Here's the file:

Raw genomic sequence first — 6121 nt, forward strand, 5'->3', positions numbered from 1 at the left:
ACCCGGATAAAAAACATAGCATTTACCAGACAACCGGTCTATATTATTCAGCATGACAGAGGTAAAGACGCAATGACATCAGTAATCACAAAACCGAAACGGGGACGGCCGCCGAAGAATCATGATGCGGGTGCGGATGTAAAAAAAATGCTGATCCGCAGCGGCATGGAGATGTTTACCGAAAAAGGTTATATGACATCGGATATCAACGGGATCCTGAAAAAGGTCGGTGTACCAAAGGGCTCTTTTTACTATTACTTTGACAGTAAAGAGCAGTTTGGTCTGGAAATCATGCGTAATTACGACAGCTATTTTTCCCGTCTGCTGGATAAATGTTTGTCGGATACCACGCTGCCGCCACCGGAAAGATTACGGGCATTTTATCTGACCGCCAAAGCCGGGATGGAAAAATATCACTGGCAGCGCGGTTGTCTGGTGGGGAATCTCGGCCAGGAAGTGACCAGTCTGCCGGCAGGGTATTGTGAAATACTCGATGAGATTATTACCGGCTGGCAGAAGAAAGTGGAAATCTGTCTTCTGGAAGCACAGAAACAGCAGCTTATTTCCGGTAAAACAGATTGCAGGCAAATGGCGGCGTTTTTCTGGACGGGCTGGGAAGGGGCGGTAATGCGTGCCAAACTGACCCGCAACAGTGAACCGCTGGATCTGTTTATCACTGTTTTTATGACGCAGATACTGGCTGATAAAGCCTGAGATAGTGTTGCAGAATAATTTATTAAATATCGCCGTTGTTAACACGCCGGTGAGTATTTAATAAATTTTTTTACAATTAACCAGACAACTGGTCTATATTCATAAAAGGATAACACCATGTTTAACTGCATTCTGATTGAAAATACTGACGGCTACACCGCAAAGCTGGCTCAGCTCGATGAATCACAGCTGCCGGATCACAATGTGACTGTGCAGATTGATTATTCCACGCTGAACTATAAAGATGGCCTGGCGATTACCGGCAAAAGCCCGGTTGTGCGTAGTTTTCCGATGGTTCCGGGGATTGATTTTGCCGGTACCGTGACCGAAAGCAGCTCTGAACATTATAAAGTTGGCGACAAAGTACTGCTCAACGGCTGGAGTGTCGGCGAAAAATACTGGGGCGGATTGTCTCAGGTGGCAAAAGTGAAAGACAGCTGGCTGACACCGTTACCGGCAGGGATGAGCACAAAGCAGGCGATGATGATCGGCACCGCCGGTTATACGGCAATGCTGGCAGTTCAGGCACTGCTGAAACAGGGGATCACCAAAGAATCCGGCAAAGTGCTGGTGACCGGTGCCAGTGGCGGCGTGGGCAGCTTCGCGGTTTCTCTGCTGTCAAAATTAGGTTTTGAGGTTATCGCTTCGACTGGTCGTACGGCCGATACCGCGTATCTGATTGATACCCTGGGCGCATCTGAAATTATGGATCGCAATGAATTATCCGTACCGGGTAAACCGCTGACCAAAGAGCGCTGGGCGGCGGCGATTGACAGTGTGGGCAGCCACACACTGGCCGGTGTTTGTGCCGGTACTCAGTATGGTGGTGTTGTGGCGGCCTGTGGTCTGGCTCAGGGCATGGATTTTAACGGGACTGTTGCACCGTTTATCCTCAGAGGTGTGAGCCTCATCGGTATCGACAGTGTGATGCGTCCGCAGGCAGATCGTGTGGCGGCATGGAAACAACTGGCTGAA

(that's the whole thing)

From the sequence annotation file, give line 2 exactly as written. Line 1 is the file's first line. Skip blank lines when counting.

ACCCGGATAAAAAACATAGCATTTACCAGACAACCGGTCTATATTATTCAGCATGACAGAGGTAAAGACGCAATGACATCAGTAATCACAAAACCGAAACGGGGACGGCCGCCGAAGAATCATGATGCGGGTGCGGATGTAAAAAAAATGCTGATCCGCAGCGGCATGGAGATGTTTACCGAAAAAGGTTATATGACATCGGATATCAACGGGATCCTGAAAAAGGTCGGTGTACCAAAGGGCTCTTTTTACTATTACTTTGACAGTAAAGAGCAGTTTGGTCTGGAAATCATGCGTAATTACGACAGCTATTTTTCCCGTCTGCTGGATAAATGTTTGTCGGATACCACGCTGCCGCCACCGGAAAGATTACGGGCATTTTATCTGACCGCCAAAGCCGGGATGGAAAAATATCACTGGCAGCGCGGTTGTCTGGTGGGGAATCTCGGCCAGGAAGTGACCAGTCTGCCGGCAGGGTATTGTGAAATACTCGATGAGATTATTACCGGCTGGCAGAAGAAAGTGGAAATCTGTCTTCTGGAAGCACAGAAACAGCAGCTTATTTCCGGTAAAACAGATTGCAGGCAAATGGCGGCGTTTTTCTGGACGGGCTGGGAAGGGGCGGTAATGCGTGCCAAACTGACCCGCAACAGTGAACCGCTGGATCTGTTTATCACTGTTTTTATGACGCAGATACTGGCTGATAAAGCCTGAGATAGTGTTGCAGAATAATTTATTAAATATCGCCGTTGTTAACACGCCGGTGAGTATTTAATAAATTTTTTTACAATTAACCAGACAACTGGTCTATATTCATAAAAGGATAACACCATGTTTAACTGCATTCTGATTGAAAATACTGACGGCTACACCGCAAAGCTGGCTCAGCTCGATGAATCACAGCTGCCGGATCACAATGTGACTGTGCAGATTGATTATTCCACGCTGAACTATAAAGATGGCCTGGCGATTACCGGCAAAAGCCCGGTTGTGCGTAGTTTTCCGATGGTTCCGGGGATTGATTTTGCCGGTACCGTGACCGAAAGCAGCTCTGAACATTATAAAGTTGGCGACAAAGTACTGCTCAACGGCTGGAGTGTCGGCGAAAAATACTGGGGCGGATTGTCTCAGGTGGCAAAAGTGAAAGACAGCTGGCTGACACCGTTACCGGCAGGGATGAGCACAAAGCAGGCGATGATGATCGGCACCGCCGGTTATACGGCAATGCTGGCAGTTCAGGCACTGCTGAAACAGGGGATCACCAAAGAATCCGGCAAAGTGCTGGTGACCGGTGCCAGTGGCGGCGTGGGCAGCTTCGCGGTTTCTCTGCTGTCAAAATTAGGTTTTGAGGTTATCGCTTCGACTGGTCGTACGGCCGATACCGCGTATCTGATTGATACCCTGGGCGCATCTGAAATTATGGATCGCAATGAATTATCCGTACCGGGTAAACCGCTGACCAAAGAGCGCTGGGCGGCGGCGATTGACAGTGTGGGCAGCCACACACTGGCCGGTGTTTGTGCCGGTACTCAGTATGGTGGTGTTGTGGCGGCCTGTGGTCTGGCTCAGGGCATGGATTTTAACGGGACTGTTGCACCGTTTATCCTCAGAGGTGTGAGCCTCATCGGTATCGACAGTGTGATGCGTCCGCAGGCAGATCGTGTGGCGGCATGGAAACAACTGGCTGAA